Bagasse from sugar cane is an alternative fuel source worth further research.© Rufino Uribe
Pickens correctly points out that expanded use of wind and solar, while intermittent, can save significant amounts of natural gas, the most environmentally benign of our fossil fuels and largely available from domestic sources. He then advocates that natural gas resulting from this displacement be used to power America’s vehicles. This would cut the need for foreign oil, reduce pollution and has been technically doable for a long time. But this is the fork in the road where Pickens makes the wrong turn. Until we figure out how to sequester the carbon emissions from coal-based electricity or add significantly to the number of nuclear plants, we face a critical need for natural gas to reduce the use of coal. After having ignored the problems of greenhouse gases and global warming for decades, our nation cannot add more coal plants without risking great damage to our climate. There’s not enough gas to take on bigger roles for both transportation and electricity.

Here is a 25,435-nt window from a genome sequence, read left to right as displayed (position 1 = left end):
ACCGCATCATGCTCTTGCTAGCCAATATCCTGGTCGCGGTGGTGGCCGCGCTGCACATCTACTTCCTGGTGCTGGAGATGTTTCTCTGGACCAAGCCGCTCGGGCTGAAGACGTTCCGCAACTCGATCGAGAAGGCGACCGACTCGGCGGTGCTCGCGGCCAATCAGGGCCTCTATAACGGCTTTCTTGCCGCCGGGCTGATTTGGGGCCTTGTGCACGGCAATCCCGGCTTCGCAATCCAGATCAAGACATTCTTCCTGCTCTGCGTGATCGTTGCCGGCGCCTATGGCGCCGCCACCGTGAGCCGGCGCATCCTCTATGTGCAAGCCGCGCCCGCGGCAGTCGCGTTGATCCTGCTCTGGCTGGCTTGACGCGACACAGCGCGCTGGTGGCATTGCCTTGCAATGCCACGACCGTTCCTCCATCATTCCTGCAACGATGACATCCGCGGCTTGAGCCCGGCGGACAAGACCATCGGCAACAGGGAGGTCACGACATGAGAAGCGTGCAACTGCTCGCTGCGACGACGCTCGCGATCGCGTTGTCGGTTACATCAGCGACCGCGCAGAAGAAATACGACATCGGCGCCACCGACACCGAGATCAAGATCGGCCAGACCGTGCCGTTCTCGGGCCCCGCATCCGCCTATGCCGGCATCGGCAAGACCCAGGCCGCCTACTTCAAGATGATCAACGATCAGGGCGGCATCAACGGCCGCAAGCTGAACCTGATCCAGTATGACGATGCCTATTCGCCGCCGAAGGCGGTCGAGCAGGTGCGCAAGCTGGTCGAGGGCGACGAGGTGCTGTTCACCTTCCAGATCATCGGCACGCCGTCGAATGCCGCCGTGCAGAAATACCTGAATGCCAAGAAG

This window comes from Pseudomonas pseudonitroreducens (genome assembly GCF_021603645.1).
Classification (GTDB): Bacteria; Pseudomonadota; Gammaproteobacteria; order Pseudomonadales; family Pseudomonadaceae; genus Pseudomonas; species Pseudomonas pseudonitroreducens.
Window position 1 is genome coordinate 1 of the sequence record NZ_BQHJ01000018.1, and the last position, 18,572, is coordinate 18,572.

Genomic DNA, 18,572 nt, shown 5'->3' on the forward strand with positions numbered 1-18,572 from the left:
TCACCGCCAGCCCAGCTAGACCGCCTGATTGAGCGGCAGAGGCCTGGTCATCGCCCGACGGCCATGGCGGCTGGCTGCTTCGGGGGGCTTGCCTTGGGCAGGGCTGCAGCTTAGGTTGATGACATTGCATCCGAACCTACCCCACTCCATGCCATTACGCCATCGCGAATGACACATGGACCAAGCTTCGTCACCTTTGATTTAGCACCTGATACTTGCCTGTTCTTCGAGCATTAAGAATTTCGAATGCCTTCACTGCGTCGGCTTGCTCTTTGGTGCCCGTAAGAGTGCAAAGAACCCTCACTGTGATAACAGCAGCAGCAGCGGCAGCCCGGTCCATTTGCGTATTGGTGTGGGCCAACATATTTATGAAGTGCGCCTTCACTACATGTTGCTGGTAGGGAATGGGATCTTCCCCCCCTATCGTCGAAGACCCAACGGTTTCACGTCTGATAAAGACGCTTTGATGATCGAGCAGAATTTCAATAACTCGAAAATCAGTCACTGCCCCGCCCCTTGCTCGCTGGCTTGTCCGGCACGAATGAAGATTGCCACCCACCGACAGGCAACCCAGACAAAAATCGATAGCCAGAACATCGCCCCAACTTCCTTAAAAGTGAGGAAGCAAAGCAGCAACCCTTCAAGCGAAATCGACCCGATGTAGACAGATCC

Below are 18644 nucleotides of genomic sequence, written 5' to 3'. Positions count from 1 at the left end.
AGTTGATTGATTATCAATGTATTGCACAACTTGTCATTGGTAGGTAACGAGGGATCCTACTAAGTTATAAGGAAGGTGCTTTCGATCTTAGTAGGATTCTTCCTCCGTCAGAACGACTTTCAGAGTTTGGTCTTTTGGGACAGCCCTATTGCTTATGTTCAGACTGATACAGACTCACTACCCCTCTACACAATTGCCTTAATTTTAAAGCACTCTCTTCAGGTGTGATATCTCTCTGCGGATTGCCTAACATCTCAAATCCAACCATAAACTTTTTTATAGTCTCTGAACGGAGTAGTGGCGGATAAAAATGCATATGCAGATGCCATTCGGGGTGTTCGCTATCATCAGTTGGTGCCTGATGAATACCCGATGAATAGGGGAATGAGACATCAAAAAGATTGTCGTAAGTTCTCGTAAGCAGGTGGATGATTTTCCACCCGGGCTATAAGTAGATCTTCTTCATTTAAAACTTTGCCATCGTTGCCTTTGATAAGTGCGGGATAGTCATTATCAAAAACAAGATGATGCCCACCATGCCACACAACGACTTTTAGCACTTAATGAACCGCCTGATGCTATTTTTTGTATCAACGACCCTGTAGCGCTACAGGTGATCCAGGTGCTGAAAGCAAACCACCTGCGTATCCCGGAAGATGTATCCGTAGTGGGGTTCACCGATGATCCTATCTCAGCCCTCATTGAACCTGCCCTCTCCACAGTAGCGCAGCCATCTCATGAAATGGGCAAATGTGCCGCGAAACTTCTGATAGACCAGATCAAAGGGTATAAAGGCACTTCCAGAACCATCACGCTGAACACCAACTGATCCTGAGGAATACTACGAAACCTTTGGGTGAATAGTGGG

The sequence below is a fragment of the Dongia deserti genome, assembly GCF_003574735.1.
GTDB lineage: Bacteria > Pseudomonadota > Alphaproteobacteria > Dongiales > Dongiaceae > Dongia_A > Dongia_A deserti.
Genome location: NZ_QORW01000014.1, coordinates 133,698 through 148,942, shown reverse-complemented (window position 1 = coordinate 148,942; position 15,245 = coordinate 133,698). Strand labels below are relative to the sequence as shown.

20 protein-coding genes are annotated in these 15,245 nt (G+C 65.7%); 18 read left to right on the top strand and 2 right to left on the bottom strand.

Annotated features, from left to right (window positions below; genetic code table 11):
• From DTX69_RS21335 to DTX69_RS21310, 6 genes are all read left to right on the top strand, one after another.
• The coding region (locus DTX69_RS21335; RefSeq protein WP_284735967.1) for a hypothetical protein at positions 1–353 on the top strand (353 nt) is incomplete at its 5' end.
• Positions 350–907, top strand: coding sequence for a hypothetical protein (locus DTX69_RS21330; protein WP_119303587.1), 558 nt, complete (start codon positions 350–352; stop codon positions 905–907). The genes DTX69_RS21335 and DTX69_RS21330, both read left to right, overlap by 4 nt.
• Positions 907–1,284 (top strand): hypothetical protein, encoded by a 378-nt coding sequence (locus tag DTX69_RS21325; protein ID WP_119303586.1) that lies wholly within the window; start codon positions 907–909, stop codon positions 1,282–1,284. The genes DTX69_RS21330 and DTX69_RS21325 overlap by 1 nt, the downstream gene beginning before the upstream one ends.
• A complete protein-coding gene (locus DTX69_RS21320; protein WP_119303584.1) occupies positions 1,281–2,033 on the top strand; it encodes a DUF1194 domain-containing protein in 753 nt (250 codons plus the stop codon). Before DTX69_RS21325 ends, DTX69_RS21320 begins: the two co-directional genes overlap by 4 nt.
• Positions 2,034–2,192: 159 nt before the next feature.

Fortunately, there are other alternatives for powering our cars and trucks that will work as well or better than natural gas. First and foremost, we need to demand more efficient vehicles. The Energy Independence and Security Act passed last year mandates that the 25 miles per gallon (MPG) currently required for cars and light trucks be raised to 35 MPG by the year 2020. But we should not have much trouble raising the standard by a mile and a half a year. That gets us to 40 MPG by 2020 and 55 MPG by 2040. Ethanol produced from corn kernels is not worth the federal subsidies currently provided. But we should be utilizing liquid fuels from other plant sources, such as corn stover (the waste materials left over), bagasse from sugar cane, wood chips and switchgrass. Even more exciting, but perhaps further down the road, is biofuel produced from algae. We also have the option of plug-in electric hybrid vehicles, which are very attractive economically, especially if recharging takes place at night when the demand on the electric grid is low. In other words, we can take the bold action Pickens calls for and still reserve natural gas for electric generation.
The Texan who wants to end our addiction to foreign oil may not have every detail right, but we should be grateful that he’s calling for some mighty big solutions to some mighty big problems.
CONTACT: T. Boone Pickens" website
From 1993 to 2000, JAY HAKES headed the Energy Information Administration, the data and analytic arm of the U.S. Department of Energy. He has just published A Declaration of Energy Independence: How Freedom from Foreign Oil Can Improve National Security, Our Economy, and the Environment (John Wiley & Sons, 2008, $27.95).